Hypocrisy, Folly, and Victorian Morality ThemeTracker

The ThemeTracker below shows where, and to what degree, the theme of Hypocrisy, Folly, and Victorian Morality appears in each scene of The Importance of Being Earnest. Click or tap on any chapter to read its Summary & Analysis.
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Hypocrisy, Folly, and Victorian Morality Quotes in The Importance of Being Earnest

Below you will find the important quotes in The Importance of Being Earnest related to the theme of Hypocrisy, Folly, and Victorian Morality .
Act 2, Part 1 Quotes

The good end happily, and the bad unhappily. That is what Fiction means.

Related Characters: Miss Prism (speaker)
Related Symbols: Miss Prism’s Three-volume-novel
Page Number: 22
Explanation and Analysis:

Miss Prism tells Cecily that she once wrote a novel, but lost the manuscript a long time ago. In this quote, she succinctly explains what happened in the novel. This statement is partly humorous because in claiming that "the good end happily, and the bad unhappily" is a rule of fiction, it's suggested that this rule must be mostly untrue in real life—where indeed, one's fate seems unrelated to one's morality. Wilde here also pokes fun at the ways in which strict Victorian society rules often invaded other aspects of cultural life, such as works of literature. These rules on practiced morality largely stemmed from the Church, so when Miss Prism states that the "good end happily, and the bad unhappily," she refers to the idea that those who sin are punished, and those who behave responsibly are rewarded. Though both characters like Lady Bracknell and Miss Prism take the rules of Victorian morality very seriously, Miss Prism is prompted more so by religion and in the name of being proper, while Lady Bracknell's views are influenced by society and aristocracy.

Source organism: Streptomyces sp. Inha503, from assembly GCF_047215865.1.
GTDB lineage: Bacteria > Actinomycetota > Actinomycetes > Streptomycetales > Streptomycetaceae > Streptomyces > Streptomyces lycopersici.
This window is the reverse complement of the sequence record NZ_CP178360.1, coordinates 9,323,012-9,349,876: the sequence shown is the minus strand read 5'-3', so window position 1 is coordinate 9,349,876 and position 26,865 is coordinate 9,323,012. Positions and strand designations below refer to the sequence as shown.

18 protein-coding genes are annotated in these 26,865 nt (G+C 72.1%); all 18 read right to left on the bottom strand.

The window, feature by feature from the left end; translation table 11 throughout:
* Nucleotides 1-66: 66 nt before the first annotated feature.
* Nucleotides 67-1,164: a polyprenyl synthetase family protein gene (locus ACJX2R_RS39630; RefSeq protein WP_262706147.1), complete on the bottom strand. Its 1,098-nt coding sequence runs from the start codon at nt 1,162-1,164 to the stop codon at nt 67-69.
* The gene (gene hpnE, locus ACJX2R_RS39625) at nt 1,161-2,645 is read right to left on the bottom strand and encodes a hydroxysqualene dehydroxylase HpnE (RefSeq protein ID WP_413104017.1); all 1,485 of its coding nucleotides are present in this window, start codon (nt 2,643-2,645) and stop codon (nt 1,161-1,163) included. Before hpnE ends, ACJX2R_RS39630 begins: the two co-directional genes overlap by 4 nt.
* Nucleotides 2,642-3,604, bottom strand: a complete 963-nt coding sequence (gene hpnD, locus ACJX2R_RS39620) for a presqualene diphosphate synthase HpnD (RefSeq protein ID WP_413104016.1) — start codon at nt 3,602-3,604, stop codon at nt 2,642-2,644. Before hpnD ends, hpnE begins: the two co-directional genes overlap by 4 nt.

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If you are not [wicked], then you have certainly been deceiving us all in a very inexcusable manner. I hope you have not been leading a double life, pretending to be wicked and being really good all the time. That would be hypocrisy.